29th amendment

June 9, 1972
Places land reform acts and amendments to these act under Schedule 9 of the constitution

30th amendment

February 27, 1973
Changes the basis for appeals in Supreme Court of India in case of Civil Suits from value criteria to one involving substantial question of law

31th amendment

October 17, 1973
Increased size of Parliament from 525 to 545 seats.
Increased seats went to the new states formed in North East India and minor adjustment consequent to 1971 Delimitation exercise

32nd amendment

July 1, 1974
Protection of regional rights in Telangana and Andhra regions of State of Andhra Pradesh

33rd amendment

May 19, 1974
Prescribes procedure for resignation by members of parliament and state legislatures
Prescribes procedure for verification and acceptance of resignation by house speaker

34th amendment

September 7, 1974
Place land reform acts and amendments to these act under Schedule 9 of the constitution

35th amendment

March 1, 1975
Terms and Conditions for the Incorporation of Sikkim into the Union of India

36th amendment

April 26, 1975
Formation of Sikkim as a State within the Indian Union

37th amendment

May 3, 1975
Formation of Arunachal Pradesh legislative assembly

38th amendment

August 1, 1975
Enhances the powers of President and Governors to pass ordinances

39th amendment

August 10, 1975
Negated the judgement of Allahabad High Court invalidating Prime Minister Indira Gandhi’s election to parliament.
Amendment placed restrictions on judicial scrutiny of post of Prime Minister

40th amendment

May 27, 1976
Enable Parliament to make laws with respect to Exclusive Economic Zone and vest the mineral wealth with Union of India.
Place land reform & other acts and amendments to these act under Schedule 9 of the constitution

41th amendment

September 7, 1976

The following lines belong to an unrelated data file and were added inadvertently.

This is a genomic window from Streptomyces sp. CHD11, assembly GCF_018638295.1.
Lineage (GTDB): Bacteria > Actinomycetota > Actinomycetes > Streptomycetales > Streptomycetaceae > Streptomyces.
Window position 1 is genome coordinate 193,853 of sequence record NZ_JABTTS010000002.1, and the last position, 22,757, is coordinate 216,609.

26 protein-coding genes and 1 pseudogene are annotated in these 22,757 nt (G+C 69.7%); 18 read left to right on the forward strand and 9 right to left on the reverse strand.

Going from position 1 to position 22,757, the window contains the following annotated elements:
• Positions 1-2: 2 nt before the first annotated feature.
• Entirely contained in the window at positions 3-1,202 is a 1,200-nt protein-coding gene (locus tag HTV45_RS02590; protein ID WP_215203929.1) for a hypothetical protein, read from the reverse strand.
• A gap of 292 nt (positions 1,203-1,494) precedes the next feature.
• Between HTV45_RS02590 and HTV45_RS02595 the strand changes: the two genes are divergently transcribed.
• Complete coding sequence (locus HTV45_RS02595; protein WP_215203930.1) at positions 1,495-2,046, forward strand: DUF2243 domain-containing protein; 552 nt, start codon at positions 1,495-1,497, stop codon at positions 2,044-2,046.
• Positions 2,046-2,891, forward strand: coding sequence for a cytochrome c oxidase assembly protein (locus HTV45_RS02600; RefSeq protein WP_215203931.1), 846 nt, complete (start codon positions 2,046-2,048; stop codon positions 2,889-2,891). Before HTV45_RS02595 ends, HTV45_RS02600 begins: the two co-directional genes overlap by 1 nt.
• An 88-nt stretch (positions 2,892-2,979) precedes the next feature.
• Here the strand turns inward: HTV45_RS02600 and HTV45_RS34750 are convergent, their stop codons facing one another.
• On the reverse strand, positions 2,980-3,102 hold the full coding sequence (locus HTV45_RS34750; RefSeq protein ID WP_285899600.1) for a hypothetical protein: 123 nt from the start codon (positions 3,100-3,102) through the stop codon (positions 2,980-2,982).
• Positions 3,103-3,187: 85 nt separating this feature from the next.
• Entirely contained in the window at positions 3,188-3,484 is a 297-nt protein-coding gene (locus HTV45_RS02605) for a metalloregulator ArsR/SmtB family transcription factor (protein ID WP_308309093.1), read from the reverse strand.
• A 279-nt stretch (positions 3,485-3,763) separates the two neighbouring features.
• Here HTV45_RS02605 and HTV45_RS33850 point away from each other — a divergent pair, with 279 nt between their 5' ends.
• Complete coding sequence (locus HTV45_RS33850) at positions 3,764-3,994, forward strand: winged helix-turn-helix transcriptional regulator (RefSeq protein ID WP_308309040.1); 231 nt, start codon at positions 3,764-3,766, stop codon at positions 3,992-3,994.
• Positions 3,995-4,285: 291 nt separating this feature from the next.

Raised Retirement Age Limit of Chairmen and Members of Union and State Public Commissions from sixty to sixty two.

42nd amendment

April 1, 1977
Amendment passed during internal emergency by Indira Gandhi.
Provides for curtailment of fundamental rights, imposes fundamental duties and changes to the basic structure of the constitution by making India a “Socialist Secular” Republic

43rd amendment

April 13, 1978
Amendment passed after revocation of internal emergency in the Country.
Repeals some of the more ‘Anti-Freedom’ amendments enacted through Amendment Bill 42

44th amendment

September 6, 1979
Amendment passed after revocation of internal emergency in the Country.
Provides for human rights safeguards and mechanisms to prevent abuse of executive and legislative authority.
Annuls some Amendments enacted in Amendment Bill 42

45th amendment

January 25, 1980
Extend reservation for SC / ST and nomination of Anglo Indian members in Parliament and State Assemblies for another ten years i.e. up to 1990

46th amendment

February 2, 1983
Amendment to negate judicial pronouncements on scope and applicability on Sales Tax

47th amendment

August 26, 1984
Place land reform acts and amendments to these act under Schedule 9 of the constitution

48th amendment

April 1, 1985
Article 356 amended to permit President’s rule up to two years in the state of Punjab

49th amendment

September 11, 1984
Recognize Tripura as a Tribal State and enable the creation of a Tripura Tribal Areas Autonomous District Council

50th amendment

September 11, 1984
Technical Amendment to curtailment of Fundamental Rights as per Part III as prescribed in Article 33 to cover Security Personnel protecting property and communication infrastructure